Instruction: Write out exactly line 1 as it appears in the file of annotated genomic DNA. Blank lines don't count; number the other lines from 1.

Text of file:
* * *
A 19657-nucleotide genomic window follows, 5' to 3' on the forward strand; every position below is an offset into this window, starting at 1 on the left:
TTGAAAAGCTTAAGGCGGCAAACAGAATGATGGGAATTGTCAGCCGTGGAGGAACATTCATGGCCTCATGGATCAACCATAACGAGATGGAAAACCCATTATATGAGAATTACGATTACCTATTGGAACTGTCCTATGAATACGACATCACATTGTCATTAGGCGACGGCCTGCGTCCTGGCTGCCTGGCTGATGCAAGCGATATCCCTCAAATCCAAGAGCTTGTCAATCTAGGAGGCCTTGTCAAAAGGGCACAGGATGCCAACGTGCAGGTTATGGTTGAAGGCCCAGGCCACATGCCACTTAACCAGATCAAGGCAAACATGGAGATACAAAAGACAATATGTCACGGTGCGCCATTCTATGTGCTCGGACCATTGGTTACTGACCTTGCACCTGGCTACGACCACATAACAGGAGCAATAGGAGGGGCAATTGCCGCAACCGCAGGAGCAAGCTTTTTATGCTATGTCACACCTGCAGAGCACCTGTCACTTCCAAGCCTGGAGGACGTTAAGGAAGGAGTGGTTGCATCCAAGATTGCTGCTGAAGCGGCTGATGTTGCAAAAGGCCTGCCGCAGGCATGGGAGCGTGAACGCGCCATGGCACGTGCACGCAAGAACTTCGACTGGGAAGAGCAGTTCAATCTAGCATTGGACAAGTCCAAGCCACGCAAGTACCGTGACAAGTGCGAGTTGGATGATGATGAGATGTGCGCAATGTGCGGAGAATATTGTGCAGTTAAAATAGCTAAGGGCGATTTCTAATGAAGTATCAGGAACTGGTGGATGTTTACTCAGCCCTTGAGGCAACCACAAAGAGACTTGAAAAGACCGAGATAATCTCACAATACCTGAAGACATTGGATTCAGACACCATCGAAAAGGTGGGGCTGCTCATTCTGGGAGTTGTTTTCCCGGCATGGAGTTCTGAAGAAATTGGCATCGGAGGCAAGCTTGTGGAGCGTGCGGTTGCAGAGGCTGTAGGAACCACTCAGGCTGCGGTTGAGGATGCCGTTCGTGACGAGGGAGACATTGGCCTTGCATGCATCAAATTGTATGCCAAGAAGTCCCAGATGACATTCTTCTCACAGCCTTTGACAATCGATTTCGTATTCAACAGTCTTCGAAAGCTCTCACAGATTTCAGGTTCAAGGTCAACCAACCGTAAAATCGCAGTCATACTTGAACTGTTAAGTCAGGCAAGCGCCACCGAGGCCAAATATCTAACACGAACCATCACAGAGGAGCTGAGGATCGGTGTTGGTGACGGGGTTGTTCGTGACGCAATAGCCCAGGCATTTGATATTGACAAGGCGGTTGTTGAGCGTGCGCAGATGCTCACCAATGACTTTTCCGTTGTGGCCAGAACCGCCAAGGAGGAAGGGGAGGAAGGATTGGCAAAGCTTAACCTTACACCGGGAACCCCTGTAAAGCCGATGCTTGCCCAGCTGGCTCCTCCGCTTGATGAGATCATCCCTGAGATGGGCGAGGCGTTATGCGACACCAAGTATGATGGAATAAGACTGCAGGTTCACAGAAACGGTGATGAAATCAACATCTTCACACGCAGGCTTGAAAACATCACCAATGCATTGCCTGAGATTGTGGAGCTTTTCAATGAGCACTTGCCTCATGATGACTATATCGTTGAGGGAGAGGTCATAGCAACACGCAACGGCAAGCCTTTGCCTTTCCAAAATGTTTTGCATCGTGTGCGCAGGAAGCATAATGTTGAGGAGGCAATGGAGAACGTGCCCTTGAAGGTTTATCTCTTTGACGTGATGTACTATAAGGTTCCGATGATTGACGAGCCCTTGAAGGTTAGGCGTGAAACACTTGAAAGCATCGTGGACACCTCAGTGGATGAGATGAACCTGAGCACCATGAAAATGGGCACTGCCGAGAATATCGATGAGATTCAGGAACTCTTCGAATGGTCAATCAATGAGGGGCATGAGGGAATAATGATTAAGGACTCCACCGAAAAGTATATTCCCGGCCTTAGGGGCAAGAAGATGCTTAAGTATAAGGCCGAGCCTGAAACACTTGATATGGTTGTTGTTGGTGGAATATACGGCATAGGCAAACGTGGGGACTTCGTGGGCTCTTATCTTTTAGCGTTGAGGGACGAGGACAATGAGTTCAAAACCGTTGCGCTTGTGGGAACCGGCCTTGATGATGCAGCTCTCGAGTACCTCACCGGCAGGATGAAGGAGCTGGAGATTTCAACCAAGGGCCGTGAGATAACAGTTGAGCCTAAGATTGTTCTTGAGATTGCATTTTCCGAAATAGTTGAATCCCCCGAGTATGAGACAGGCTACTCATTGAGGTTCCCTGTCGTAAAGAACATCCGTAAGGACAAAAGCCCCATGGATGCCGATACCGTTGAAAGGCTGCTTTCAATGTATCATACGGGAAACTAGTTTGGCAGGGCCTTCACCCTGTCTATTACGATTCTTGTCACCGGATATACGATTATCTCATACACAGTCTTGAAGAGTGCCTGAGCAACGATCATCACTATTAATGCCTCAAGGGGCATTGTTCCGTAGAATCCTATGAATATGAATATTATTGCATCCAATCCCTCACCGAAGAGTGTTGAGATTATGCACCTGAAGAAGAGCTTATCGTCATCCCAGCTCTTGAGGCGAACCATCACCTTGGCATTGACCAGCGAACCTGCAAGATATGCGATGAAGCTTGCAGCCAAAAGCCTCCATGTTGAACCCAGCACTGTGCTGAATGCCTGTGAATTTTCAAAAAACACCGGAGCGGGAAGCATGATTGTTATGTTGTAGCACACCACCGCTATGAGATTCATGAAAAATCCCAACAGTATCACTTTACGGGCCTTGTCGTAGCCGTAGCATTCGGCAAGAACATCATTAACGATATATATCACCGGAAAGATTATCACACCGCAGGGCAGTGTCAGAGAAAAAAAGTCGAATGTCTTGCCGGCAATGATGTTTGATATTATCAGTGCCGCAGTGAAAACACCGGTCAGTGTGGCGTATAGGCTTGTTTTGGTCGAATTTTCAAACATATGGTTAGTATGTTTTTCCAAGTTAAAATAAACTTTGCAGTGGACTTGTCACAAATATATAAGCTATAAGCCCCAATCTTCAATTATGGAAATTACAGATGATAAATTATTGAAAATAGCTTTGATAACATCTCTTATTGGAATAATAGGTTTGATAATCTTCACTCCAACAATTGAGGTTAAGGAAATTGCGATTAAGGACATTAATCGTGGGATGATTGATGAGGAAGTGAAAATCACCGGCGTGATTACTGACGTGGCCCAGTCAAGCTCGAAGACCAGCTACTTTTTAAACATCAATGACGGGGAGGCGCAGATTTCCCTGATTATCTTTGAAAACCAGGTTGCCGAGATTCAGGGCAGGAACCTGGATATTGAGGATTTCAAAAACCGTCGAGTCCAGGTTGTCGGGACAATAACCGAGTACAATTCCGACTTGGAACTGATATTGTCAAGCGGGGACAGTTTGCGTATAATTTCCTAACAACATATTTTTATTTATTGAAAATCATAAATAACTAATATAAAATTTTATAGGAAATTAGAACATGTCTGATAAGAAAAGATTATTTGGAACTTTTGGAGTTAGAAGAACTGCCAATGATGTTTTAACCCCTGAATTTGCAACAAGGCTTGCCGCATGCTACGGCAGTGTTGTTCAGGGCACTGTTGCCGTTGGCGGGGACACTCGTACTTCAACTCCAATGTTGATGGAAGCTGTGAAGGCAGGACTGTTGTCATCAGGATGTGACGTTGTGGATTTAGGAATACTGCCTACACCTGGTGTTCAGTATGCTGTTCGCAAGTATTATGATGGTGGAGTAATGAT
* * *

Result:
A 19657-nucleotide genomic window follows, 5' to 3' on the forward strand; every position below is an offset into this window, starting at 1 on the left: